13. The Committee expresses concern at reports that corruption is widespread in the judiciary. The Committee also expresses concern at the lack of an independent judiciary in the State party particularly with regard to tenure of office since judges are appointed by the President for renewable terms of five years. The Committee is concerned that this lack of security of tenure has the effect of exerting undue influence by the executive on the administration of justice in the State party (arts. 2 and 14).
The State party should take measures to eradicate corruption by investigating, prosecuting and punishing alleged perpetrators, including judges who may be complicit. The State party should take all necessary measures to safeguard the independence of the judiciary by guaranteeing their tenure of office, and sever the administrative and other ties with the Executive Office.
14. While appreciating that under article 125 of the Code of Criminal Procedure evidence obtained through coercion has no legal force, the Committee is concerned at increased reports that judges continue to admit as evidence testimony obtained under torture (arts. 2 and 14).
The State party should ensure that measures are put in place to guarantee, in practice, the exclusion by the judiciary of any evidence obtained under any form of coercion and torture.
15. The Committee is concerned that under the HIV/AIDS Prevention Act of 2001, foreign citizens infected with HIV/AIDS may freely enter the territory of the State party but only for a maximum period of three months. The Committee is also concerned that upon detection of an infection, foreign nationals are deported (arts. 17 and 26).
The State party should revise its legislation to ensure that foreign nationals who enter the territory of the State party enjoy all their rights under the Covenant, particularly to freedom of movement and privacy.
16. The Committee is concerned that the Conscription and Military Service Act, as amended on 25 September 2010, does not recognize a person’s right to exercise conscientious objection to military service and does not provide for any alternative military service. The Committee regrets that due to this law, a number of persons belonging to the Jehovah’s Witness have been repeatedly prosecuted and imprisoned for refusing to perform compulsory military service (art. 18).
The State party should take all necessary measures to review its legislation with a view to providing for alternative military service. The State party should also ensure that the law clearly stipulates that individuals have the right to conscientious objection to military service. Furthermore, the State party should halt all prosecutions of individuals who refuse to perform military service on grounds of conscience and release those individuals who are currently serving prison sentences.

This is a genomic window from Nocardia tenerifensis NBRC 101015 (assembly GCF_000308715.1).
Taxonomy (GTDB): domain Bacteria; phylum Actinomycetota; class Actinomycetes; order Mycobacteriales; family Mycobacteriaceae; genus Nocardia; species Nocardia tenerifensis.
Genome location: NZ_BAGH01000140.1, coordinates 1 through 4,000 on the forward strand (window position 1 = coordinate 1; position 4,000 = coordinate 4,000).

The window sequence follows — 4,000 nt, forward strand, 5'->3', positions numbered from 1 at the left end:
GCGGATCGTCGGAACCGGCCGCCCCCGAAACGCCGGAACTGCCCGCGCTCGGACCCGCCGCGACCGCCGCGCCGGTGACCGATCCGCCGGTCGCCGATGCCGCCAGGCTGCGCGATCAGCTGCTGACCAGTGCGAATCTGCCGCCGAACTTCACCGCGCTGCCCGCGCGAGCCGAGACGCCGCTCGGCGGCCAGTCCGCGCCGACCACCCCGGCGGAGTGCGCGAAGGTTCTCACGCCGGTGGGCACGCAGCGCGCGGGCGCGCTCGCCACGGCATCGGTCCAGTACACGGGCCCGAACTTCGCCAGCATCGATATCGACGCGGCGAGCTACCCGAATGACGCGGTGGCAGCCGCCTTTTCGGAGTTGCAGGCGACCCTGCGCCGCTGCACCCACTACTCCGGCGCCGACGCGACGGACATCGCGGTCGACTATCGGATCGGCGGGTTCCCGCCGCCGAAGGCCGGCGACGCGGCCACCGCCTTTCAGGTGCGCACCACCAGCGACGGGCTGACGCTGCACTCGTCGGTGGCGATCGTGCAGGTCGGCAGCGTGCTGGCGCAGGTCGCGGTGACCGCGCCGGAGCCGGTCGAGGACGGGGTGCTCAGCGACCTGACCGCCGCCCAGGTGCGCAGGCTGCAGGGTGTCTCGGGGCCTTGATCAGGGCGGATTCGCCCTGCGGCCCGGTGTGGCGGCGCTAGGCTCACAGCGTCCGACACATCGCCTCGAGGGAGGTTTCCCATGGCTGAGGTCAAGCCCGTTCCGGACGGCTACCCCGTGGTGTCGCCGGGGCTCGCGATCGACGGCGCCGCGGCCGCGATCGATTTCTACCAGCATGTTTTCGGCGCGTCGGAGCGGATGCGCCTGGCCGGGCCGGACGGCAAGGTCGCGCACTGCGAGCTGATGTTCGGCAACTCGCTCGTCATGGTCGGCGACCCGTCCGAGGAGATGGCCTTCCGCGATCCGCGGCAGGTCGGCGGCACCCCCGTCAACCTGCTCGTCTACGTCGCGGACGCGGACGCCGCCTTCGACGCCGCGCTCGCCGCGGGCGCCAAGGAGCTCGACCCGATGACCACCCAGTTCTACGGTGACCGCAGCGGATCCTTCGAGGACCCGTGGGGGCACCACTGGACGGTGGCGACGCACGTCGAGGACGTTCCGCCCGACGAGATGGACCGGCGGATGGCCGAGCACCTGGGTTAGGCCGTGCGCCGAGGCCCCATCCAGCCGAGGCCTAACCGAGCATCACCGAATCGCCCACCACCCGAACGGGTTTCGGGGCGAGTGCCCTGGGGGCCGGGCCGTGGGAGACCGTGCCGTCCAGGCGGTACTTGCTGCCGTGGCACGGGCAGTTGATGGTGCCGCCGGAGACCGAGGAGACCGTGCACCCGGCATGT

17. While noting the plans and efforts by the State party to review its legislation on religious organizations, the Committee is concerned that the Freedom of Religion and Religious Organizations Act provides for the compulsory registration of religious associations and similar entities. The Committee is also concerned that the practice of a religion and the conduct of any religious activities without registration is subject to administrative penalties. Furthermore, the Committee is concerned at reports that the
Freedom of Religion and Religious Organizations Act prohibits private religious education at all levels, and that the State party strictly regulates the number of copies of religious texts that religious organizations may import (art. 18).
The State party should ensure that its laws and practices relating to the registration of religious organizations respect the rights of persons to freely practice and manifest their religious beliefs as provided for under the Covenant. The State party should amend its law to ensure that individuals can freely provide religious education in private at all levels and can import religious texts in quantities they consider appropriate.
18. The Committee expresses concern at reports that the State party systematically does not respect the right to freedom of expression. The Committee, in particular, expresses concern at reports of the harassment and intimidation of journalists and human rights defenders in the State party, and its refusal to grant entry visas to international human rights organizations. The Committee is also concerned at allegations that the State party monitors the use of the Internet and blocks access to some websites (art. 19).